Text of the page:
The Ministry of Gender, Children and Social Protection has held an emergency stakeholders meeting to find lasting solutions to gender-based violence.
It is also geared towards ending all harmful traditional practices in the country.
This followed the lynching of the 90-year old woman, Madam Mariam Akua Denteh, at Kafaba in the East Gonja Municipality of the Savannah Region.
The meeting on the theme; “Protect Vulnerable Women, Their Lives Matter” was attended by ministers, traditional leaders, religious leaders, civil society organisations, non-governmental organisations, development partners, the National Peace Council, Action Aid Ghana and the media.
They raised concerns on the unfortunate lynching of the old woman and issued a communique to effectively deal with such situations in future to protect the welfare of women and girls.
The Communique called for a nationwide education targeting men and women, boys and girls on the effects of gender stereotypes, attitudes and beliefs that condone violence and harmful constructions of masculinity.
Design and implement actions that promote gender equitable norms and behaviors and women’s participation in decision-making, Strengthen and increase access to justice, including; reparations, and access to comprehensive services” it stated.
“The empowerment of women and girls and the eradication of stigmatization of survivors, adoption of approaches at different levels and engaging all segments of society, including; traditional leaders, religious leaders, and civil society groups”.
“Strengthen legislation that addresses violence against women. In particular design legislation to punish witchcraft allegations as had been done for Trokosi and Female Genital Mutilation (FGM)”.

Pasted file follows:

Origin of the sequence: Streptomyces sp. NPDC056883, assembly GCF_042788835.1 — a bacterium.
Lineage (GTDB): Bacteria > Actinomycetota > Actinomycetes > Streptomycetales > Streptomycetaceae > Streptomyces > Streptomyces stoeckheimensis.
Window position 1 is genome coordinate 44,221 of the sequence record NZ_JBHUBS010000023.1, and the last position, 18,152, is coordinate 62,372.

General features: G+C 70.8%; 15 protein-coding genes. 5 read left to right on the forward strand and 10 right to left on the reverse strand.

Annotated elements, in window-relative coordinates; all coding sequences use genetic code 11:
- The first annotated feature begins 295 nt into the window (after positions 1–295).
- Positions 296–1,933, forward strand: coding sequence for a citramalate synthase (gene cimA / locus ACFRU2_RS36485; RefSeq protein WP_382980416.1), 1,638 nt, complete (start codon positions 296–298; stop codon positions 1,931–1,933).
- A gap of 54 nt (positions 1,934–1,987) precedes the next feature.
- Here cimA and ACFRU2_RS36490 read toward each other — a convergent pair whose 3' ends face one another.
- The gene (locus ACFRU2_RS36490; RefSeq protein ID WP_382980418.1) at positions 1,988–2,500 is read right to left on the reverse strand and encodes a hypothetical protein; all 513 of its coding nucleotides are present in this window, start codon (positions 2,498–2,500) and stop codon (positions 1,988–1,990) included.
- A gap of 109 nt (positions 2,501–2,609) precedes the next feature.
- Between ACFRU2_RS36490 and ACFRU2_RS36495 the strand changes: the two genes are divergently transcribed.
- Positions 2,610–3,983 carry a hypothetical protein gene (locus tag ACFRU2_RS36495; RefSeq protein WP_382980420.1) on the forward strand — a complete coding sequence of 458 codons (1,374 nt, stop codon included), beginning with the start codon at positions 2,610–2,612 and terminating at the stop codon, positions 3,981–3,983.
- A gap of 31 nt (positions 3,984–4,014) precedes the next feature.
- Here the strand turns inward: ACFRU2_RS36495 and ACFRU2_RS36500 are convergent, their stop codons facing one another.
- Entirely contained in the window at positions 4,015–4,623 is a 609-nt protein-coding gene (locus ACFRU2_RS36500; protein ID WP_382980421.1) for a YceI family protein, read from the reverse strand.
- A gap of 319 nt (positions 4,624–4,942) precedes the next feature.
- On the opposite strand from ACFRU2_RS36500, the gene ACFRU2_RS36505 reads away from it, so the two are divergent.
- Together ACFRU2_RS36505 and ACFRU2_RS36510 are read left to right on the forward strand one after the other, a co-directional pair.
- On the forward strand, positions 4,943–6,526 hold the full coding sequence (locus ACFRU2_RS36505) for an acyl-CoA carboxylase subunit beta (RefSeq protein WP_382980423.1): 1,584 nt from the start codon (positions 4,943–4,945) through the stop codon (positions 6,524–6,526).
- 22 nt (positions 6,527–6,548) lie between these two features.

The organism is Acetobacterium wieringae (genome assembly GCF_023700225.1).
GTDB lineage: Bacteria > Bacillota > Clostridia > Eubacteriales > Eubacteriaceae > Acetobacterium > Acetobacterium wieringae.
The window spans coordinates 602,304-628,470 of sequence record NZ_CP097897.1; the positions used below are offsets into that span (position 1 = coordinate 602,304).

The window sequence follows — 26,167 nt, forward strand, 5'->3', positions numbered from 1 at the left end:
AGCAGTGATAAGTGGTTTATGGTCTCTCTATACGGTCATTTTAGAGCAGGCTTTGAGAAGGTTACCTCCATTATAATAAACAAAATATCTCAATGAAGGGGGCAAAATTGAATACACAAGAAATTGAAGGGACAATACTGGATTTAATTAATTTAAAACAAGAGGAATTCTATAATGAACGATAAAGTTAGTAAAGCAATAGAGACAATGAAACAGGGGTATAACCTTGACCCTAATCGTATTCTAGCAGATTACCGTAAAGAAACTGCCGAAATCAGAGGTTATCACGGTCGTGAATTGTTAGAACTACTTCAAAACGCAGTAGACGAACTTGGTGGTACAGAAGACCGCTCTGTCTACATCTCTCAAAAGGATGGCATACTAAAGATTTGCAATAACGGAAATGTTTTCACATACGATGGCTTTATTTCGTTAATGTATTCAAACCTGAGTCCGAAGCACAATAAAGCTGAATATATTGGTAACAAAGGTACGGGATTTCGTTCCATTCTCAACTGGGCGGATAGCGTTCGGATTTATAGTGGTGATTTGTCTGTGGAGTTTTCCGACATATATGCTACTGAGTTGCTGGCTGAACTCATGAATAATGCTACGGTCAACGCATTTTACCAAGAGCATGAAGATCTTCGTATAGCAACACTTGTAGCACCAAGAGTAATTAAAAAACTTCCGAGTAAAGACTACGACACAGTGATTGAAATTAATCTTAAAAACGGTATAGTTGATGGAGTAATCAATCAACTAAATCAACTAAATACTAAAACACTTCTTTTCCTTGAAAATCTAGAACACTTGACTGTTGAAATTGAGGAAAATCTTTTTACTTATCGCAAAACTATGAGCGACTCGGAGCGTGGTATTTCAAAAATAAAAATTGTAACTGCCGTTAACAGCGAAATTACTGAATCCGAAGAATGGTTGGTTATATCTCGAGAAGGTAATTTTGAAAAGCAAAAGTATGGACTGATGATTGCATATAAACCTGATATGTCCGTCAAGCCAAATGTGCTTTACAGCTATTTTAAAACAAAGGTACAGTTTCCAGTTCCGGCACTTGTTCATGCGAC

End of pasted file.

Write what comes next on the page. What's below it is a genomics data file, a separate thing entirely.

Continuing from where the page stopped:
It also called for the identification of male and female gender influential people who could champion Gender Based Violence agenda at the national, regional, district, and community levels; and engage boys and young men to become agents of change and transformation.
Mrs Cynthia Morrison, the Minister of Gender, Children and Social Protection, commended the stakeholders for their participation to deliberate on mechanisms to end the accusation of witchcraft in society.
She said it was wrong to accuse and abuse somebody based on the accusation that such a person was a witch as it was against their fundamental human rights.
The Minister said government would close all witch camps, provide a safe haven for inmates of the camps and reintegrate some back into society.
Together with our Social Welfare Department we are looking at rehabilitating some of our buildings to make it a safe haven. What we are looking at most is to put an end to this kind of lynching because you perceive the person to be a witch,” she stated.
Ms Akua Dokuah, the Deputy Minister of Information, said those acts were perpetrated in society due to the mentality that some people had on the aged and therefore called for more sensitization programmes to educate the people.
Mr Niyi Ojuolape, the UNFPA Country Representative, commended the Gender Ministry for including traditional leaders in the dialogue process as they were the gate keepers in communities as regards endearing cultural practices.
He said this was a serious issue against human rights thus, “we need to strengthen our agencies and mechanisms to be able to achieve the Sustainable Development Goals target of living no one behind.”
Mr Ojuolape called state institutions to support all the interventions outlined during the meeting to eradicate gender base violence in societies.
Rev Dr Cyril Fayose, General Secretary Christian Council of Ghana, urged pastors who also engage in the act of labelling people as witches to desist from it.
He said protecting the vulnerable in society was the responsibility of all and urged people to report the act of lynching such people for the appropriate action to be taken.